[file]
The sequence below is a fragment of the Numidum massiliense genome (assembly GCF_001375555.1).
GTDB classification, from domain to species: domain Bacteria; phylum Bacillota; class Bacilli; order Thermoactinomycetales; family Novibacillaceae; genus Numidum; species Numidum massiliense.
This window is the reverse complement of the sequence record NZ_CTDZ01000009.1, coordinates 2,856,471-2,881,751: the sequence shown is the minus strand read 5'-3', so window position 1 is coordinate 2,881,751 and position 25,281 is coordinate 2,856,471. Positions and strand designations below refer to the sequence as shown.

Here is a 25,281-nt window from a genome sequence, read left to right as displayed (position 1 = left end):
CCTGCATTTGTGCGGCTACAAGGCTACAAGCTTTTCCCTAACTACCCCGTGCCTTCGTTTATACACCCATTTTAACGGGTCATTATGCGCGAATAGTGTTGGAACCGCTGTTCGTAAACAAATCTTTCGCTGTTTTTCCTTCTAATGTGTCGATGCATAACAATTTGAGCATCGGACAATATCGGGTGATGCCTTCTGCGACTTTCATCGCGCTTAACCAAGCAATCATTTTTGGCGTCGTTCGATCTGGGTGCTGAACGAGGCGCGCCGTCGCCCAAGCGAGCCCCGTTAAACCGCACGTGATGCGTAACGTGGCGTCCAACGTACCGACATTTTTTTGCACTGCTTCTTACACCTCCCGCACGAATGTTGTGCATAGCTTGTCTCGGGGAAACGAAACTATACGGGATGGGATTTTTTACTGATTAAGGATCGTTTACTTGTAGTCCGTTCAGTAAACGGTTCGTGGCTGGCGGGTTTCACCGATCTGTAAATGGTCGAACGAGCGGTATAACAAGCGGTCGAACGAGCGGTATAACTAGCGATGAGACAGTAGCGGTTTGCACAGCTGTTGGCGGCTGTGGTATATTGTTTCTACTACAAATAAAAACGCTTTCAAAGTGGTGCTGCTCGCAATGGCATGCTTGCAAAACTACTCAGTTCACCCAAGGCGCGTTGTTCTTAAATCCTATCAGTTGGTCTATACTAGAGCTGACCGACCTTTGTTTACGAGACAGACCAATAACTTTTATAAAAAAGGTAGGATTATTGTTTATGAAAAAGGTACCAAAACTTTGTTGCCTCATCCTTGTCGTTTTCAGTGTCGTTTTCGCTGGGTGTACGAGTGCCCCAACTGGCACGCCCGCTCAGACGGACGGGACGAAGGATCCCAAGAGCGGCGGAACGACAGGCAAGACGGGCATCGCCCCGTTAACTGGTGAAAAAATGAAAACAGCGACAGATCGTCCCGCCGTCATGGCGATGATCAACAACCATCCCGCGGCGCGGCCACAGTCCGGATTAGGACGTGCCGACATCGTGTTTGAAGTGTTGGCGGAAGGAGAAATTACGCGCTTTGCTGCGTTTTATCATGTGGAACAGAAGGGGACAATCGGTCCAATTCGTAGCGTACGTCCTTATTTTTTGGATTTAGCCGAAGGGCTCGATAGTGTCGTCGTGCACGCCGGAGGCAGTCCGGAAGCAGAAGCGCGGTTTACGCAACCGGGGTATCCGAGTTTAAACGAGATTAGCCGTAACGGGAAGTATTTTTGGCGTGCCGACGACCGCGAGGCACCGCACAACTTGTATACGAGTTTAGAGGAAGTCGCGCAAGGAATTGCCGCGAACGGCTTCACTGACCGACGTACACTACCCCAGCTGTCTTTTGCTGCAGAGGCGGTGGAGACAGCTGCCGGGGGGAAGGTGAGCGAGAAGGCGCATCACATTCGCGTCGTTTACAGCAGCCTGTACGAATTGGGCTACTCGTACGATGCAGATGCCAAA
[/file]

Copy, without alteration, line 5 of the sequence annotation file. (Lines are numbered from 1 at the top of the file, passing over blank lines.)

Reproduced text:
CCTGCATTTGTGCGGCTACAAGGCTACAAGCTTTTCCCTAACTACCCCGTGCCTTCGTTTATACACCCATTTTAACGGGTCATTATGCGCGAATAGTGTTGGAACCGCTGTTCGTAAACAAATCTTTCGCTGTTTTTCCTTCTAATGTGTCGATGCATAACAATTTGAGCATCGGACAATATCGGGTGATGCCTTCTGCGACTTTCATCGCGCTTAACCAAGCAATCATTTTTGGCGTCGTTCGATCTGGGTGCTGAACGAGGCGCGCCGTCGCCCAAGCGAGCCCCGTTAAACCGCACGTGATGCGTAACGTGGCGTCCAACGTACCGACATTTTTTTGCACTGCTTCTTACACCTCCCGCACGAATGTTGTGCATAGCTTGTCTCGGGGAAACGAAACTATACGGGATGGGATTTTTTACTGATTAAGGATCGTTTACTTGTAGTCCGTTCAGTAAACGGTTCGTGGCTGGCGGGTTTCACCGATCTGTAAATGGTCGAACGAGCGGTATAACAAGCGGTCGAACGAGCGGTATAACTAGCGATGAGACAGTAGCGGTTTGCACAGCTGTTGGCGGCTGTGGTATATTGTTTCTACTACAAATAAAAACGCTTTCAAAGTGGTGCTGCTCGCAATGGCATGCTTGCAAAACTACTCAGTTCACCCAAGGCGCGTTGTTCTTAAATCCTATCAGTTGGTCTATACTAGAGCTGACCGACCTTTGTTTACGAGACAGACCAATAACTTTTATAAAAAAGGTAGGATTATTGTTTATGAAAAAGGTACCAAAACTTTGTTGCCTCATCCTTGTCGTTTTCAGTGTCGTTTTCGCTGGGTGTACGAGTGCCCCAACTGGCACGCCCGCTCAGACGGACGGGACGAAGGATCCCAAGAGCGGCGGAACGACAGGCAAGACGGGCATCGCCCCGTTAACTGGTGAAAAAATGAAAACAGCGACAGATCGTCCCGCCGTCATGGCGATGATCAACAACCATCCCGCGGCGCGGCCACAGTCCGGATTAGGACGTGCCGACATCGTGTTTGAAGTGTTGGCGGAAGGAGAAATTACGCGCTTTGCTGCGTTTTATCATGTGGAACAGAAGGGGACAATCGGTCCAATTCGTAGCGTACGTCCTTATTTTTTGGATTTAGCCGAAGGGCTCGATAGTGTCGTCGTGCACGCCGGAGGCAGTCCGGAAGCAGAAGCGCGGTTTACGCAACCGGGGTATCCGAGTTTAAACGAGATTAGCCGTAACGGGAAGTATTTTTGGCGTGCCGACGACCGCGAGGCACCGCACAACTTGTATACGAGTTTAGAGGAAGTCGCGCAAGGAATTGCCGCGAACGGCTTCACTGACCGACGTACACTACCCCAGCTGTCTTTTGCTGCAGAGGCGGTGGAGACAGCTGCCGGGGGGAAGGTGAGCGAGAAGGCGCATCACATTCGCGTCGTTTACAGCAGCCTGTACGAATTGGGCTACTCGTACGATGCAGATGCCAAA